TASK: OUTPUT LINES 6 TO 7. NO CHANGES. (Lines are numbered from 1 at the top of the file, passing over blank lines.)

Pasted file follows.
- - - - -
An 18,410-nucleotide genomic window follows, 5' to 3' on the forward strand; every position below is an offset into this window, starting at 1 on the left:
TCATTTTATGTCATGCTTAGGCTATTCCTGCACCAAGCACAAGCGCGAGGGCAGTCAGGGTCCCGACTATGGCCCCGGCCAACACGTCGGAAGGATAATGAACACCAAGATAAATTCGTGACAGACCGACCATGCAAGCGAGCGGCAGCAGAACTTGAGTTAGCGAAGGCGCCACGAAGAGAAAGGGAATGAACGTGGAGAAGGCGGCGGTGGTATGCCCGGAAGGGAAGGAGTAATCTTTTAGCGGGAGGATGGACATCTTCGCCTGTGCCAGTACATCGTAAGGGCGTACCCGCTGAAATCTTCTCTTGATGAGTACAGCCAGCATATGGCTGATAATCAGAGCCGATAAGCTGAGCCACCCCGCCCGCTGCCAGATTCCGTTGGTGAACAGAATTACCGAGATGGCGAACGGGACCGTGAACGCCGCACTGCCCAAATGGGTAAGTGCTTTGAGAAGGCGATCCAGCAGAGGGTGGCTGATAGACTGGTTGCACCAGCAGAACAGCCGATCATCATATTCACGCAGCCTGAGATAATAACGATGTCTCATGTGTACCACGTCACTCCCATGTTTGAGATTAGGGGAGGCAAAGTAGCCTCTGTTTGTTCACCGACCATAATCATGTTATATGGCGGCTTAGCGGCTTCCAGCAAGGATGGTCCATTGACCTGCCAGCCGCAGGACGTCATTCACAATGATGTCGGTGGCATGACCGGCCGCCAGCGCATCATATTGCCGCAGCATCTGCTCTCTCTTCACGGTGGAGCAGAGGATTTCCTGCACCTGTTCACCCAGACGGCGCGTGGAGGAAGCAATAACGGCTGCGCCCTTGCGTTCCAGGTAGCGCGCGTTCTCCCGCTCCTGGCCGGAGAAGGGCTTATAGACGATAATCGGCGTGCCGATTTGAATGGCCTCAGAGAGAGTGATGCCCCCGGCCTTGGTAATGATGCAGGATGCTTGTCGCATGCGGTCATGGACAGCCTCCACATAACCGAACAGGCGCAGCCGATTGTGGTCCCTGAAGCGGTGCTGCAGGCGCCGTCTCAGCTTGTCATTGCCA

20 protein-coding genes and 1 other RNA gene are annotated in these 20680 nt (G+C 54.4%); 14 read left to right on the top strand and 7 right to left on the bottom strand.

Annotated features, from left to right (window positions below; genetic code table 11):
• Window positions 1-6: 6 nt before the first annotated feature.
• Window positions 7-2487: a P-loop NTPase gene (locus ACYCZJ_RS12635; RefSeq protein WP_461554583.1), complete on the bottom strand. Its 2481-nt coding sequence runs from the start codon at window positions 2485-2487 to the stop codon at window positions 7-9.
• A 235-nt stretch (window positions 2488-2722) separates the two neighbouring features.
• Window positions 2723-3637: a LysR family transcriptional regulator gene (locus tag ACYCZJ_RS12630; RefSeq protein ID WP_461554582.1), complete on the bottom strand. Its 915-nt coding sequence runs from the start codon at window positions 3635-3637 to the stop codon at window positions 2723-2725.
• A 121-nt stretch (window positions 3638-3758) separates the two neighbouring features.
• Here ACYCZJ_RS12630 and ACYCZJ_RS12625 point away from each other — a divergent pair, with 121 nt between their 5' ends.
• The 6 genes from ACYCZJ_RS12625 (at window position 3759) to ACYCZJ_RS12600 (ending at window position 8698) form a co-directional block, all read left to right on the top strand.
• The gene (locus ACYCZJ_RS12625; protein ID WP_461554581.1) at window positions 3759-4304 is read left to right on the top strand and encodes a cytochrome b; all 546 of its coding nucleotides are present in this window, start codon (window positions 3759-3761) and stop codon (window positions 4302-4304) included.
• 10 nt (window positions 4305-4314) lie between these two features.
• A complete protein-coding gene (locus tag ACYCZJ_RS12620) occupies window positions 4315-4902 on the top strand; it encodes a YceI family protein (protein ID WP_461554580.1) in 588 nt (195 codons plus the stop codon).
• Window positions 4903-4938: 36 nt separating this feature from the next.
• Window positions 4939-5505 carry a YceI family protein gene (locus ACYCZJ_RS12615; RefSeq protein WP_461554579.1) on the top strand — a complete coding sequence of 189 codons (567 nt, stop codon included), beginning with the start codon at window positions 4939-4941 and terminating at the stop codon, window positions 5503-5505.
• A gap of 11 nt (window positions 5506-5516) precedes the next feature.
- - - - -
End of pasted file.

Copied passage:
• Window positions 7-2487: a P-loop NTPase gene (locus ACYCZJ_RS12635; RefSeq protein WP_461554583.1), complete on the bottom strand. Its 2481-nt coding sequence runs from the start codon at window positions 2485-2487 to the stop codon at window positions 7-9.
• A 235-nt stretch (window positions 2488-2722) separates the two neighbouring features.